night blooming cereus

night blooming cereus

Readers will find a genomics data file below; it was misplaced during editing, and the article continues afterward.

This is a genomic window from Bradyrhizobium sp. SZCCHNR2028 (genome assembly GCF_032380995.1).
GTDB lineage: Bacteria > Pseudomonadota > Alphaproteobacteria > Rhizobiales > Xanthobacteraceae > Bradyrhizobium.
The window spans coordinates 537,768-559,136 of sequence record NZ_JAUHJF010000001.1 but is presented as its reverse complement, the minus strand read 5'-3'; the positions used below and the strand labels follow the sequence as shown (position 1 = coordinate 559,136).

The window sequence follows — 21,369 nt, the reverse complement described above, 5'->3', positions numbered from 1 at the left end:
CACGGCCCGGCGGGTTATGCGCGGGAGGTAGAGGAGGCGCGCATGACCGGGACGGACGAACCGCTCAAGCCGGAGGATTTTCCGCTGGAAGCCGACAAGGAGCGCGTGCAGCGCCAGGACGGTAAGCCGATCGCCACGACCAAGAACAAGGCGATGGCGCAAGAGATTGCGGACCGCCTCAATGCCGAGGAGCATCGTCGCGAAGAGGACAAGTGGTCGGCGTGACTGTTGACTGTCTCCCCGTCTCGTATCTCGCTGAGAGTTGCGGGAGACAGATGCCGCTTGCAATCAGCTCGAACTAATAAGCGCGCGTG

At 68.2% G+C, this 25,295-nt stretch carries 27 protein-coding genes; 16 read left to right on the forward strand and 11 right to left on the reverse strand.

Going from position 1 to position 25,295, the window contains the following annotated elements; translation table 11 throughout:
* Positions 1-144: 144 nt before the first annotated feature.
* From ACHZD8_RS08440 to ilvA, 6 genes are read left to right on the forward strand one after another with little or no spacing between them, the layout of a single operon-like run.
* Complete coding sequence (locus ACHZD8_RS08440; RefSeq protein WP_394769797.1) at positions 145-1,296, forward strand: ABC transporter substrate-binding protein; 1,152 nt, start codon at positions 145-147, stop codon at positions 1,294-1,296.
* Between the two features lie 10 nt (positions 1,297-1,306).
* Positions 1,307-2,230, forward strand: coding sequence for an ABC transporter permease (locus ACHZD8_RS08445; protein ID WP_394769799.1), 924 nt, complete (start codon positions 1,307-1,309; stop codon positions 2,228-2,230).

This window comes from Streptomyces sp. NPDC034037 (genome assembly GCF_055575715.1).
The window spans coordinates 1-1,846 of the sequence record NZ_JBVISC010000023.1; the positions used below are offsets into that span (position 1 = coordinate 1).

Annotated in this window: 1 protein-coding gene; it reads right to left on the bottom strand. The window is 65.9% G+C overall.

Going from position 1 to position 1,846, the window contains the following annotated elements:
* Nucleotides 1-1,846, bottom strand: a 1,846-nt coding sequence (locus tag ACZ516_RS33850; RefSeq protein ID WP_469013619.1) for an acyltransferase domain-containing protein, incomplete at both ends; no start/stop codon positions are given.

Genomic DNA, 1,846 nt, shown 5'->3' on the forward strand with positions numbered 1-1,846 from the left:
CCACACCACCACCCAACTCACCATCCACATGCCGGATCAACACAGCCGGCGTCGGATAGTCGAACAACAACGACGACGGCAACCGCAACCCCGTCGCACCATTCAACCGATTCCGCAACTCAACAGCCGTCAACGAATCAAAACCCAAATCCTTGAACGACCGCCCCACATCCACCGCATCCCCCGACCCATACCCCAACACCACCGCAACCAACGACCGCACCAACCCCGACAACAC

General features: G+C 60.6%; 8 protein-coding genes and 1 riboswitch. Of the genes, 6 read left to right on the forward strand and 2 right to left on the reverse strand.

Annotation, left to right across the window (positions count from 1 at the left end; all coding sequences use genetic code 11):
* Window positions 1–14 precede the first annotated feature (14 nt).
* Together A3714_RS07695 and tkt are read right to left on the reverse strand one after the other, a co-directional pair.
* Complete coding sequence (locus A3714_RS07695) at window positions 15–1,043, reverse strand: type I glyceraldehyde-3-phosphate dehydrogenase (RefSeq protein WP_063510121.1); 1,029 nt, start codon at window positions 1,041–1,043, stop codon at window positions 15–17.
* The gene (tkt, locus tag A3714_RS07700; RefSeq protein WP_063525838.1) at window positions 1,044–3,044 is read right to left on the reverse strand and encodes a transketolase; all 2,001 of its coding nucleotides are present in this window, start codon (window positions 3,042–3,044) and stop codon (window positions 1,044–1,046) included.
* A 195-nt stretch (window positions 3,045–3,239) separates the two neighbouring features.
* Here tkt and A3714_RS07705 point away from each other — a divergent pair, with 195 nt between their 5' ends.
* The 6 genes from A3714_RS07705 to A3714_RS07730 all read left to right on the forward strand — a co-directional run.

About this time last year, I was pretty pregnant. Maybe if I were a Florida native, I would have had a better coping mechanism for dealing with the combination of pregnancy and summer heat. In an attempt to get some exercise in a humane-as-possible manner, my husband and I would usually wait for the sun to go down and take a long walk around the neighborhood. It was on one of these walks, within two or three weeks of the birth of my daughter, that we were surprised as we walked past a house with a fairly unsightly cactus-tree combination that we had walked past nearly every night. We were so shocked to see these gorgeous (and pretty large) white blossoms fully open and on display at nine o’clock at night. It floored us how stunning these flowers were, almost glowing white against the night. The next night we made a point to walk over to the cactus only to discover the blossoms were withered and falling. It was then that we started to think that maybe we had witnessed something special, so, after some very academic research on Google, we concluded that we had indeed been privy to a less-than-frequent occurrence. The cactus we had seen was a night blooming cereus, and, as you have probably deduced, it blooms only at night and usually only once a year. Fast forward to the present moment, when my family is getting ready to mark the first birthday of my daughter and we are getting really reflective and sentimental and all that sappy crap. As we are sorting through our memories of the end of pregnancy and the birth of our daughter, our interest in the cactus has been reignited. The more I learn about the cactus the more similarities I see between its blossoming and birth. Like birth, it takes nearly a year for the cactus to prepare to blossom. Last year, the cactus wasn’t even on our radar until it blossomed so we missed all its signals of its impending display. But this year we have been closely watching it and have learned that in the weeks before blooming, the cactus begins to modify itself physically in preparation, much like the soon-to-be-laboring woman’s body begins to shift and align in preparation the weeks before birth. Echoing the opening and softening of a laboring woman, in the days immediately prior to opening, the cactus’ s blossoms become loose and flexible. Finally, after all this preparation, the cactus produces these radiant, delicate flowers under the cover of darkness, a time when many women who are able to labor on their own timetable also give birth. Each night as we stand on the edge of our neighbor’s lawn, we look for signs that this night is the night, but, while things are definitely progressing, it hasn’t happened yet. Apparently the need for patience isn’t limited to eager parents. I so love having this odd, night-blossoming cactus be a part of our baby’s birthday celebration. For me, it reminds me not only of her birth but the walks and other memories that comprised my pregnancy journey.  I am reminded of the transformative process of pregnancy and birth and relish the opportunity to see a similar cycle of transformation taking place in nature. I guess I need to knock on the neighbor’s door, introduce myself, and sweetly ask to take a cutting from her cactus; I am sure she has already seen us loitering in her yard from her window.